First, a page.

Many descriptions follow along the lines of “the sky was as blue as the crystal waters of the Pacific and little white dots of cotton lined the pearlescent skies, lazily flitting about.” While there is generally nothing wrong with this description, I find that it’s just too wordy and all these descriptive words strung together detract from the mood of the writing more than they add to it. I believe the only time I’ve ever seen this form of description work is in a couple of mystery novels, and I suspect that it would do well in the horror and macabre genre. However, if an author is trying to create a light mood or tense mood, the excessive amount of words used to describe even the face of the protagonist or antagonist takes away from whatever mood the author is trying to create. If an reader has to lug himself through tons of description words to finally get to what is actually going on, the work ju...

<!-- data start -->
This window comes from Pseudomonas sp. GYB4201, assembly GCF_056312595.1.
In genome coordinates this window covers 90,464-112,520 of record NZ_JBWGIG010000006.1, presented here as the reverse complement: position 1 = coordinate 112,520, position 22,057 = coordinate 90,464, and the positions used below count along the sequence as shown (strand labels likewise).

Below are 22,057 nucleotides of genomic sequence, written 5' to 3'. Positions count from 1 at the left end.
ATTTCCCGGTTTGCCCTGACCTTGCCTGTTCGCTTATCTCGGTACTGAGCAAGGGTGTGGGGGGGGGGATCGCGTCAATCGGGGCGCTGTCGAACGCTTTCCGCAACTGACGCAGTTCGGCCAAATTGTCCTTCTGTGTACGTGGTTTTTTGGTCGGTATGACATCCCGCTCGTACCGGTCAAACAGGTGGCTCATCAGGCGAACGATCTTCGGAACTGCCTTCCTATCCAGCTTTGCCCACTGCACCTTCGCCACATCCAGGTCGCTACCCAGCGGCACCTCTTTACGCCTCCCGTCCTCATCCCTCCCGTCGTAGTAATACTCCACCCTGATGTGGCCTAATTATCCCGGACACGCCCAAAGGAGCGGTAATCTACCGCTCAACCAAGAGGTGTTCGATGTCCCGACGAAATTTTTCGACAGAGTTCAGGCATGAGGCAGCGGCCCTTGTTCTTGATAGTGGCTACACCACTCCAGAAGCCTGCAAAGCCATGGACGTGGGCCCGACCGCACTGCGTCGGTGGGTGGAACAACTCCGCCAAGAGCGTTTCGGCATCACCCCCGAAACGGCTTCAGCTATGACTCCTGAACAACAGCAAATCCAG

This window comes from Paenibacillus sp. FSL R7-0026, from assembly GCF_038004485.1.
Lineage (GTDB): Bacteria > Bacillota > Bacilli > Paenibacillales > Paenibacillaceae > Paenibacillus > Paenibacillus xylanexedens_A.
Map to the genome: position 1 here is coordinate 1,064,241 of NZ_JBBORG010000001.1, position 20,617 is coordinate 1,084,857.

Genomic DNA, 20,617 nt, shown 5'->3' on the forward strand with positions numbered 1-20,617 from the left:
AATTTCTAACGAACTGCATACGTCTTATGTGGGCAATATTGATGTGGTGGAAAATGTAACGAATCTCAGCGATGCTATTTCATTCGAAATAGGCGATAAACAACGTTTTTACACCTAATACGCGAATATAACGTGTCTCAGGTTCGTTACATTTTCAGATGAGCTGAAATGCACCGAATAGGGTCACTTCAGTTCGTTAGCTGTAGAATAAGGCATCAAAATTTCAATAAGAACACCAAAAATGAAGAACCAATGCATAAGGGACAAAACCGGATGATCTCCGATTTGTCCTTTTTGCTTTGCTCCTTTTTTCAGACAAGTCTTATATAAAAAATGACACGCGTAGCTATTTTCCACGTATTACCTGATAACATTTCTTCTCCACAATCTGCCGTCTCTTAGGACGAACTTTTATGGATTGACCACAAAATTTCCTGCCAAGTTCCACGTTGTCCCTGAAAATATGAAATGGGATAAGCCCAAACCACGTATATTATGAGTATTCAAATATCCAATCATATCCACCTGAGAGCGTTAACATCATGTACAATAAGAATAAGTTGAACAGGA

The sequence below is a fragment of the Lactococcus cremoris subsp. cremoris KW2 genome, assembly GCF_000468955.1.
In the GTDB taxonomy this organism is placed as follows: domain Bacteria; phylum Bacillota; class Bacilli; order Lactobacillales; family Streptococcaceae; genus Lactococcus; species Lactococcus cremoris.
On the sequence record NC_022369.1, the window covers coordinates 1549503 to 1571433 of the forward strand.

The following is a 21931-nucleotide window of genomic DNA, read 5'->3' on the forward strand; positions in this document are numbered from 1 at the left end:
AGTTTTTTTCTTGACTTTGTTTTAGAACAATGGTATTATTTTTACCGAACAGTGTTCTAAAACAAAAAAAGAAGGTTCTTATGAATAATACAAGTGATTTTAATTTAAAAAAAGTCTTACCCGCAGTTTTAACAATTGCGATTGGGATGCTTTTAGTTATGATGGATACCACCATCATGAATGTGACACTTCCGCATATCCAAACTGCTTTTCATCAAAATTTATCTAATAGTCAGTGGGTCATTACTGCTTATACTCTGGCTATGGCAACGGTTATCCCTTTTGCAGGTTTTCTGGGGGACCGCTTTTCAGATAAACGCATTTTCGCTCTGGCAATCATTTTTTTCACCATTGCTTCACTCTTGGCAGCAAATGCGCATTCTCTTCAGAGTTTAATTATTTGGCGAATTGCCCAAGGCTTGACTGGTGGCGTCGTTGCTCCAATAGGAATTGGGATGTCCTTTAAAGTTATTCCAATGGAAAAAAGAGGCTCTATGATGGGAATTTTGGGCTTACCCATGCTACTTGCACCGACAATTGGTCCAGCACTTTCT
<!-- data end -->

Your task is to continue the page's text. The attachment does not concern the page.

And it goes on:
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... clunky descriptions, yet it is listed as an imagery poem, so it is assumed that it is a very descriptive poem. The words are well chosen and line breaks are helpful (something novelists don’t really directly get), but the poem itself is beautiful both visually and audibly.
Speaking for myself, I find that drawn-out descriptions are often times boring and make me liable to skim. Rarely do I really find a description I just find perfect, but I feel that J.K Rowling often does a good job at detailing her stories. Good descriptions are difficult to write, so it would be far too difficult to fill an entire novel with just good descriptions, so it is understandable that there will be a couple less aesthetic descriptions. However, the most annoying ones are the works with absolutely no good descriptions and just follow through with crystal, blue, bright skies like the Pa
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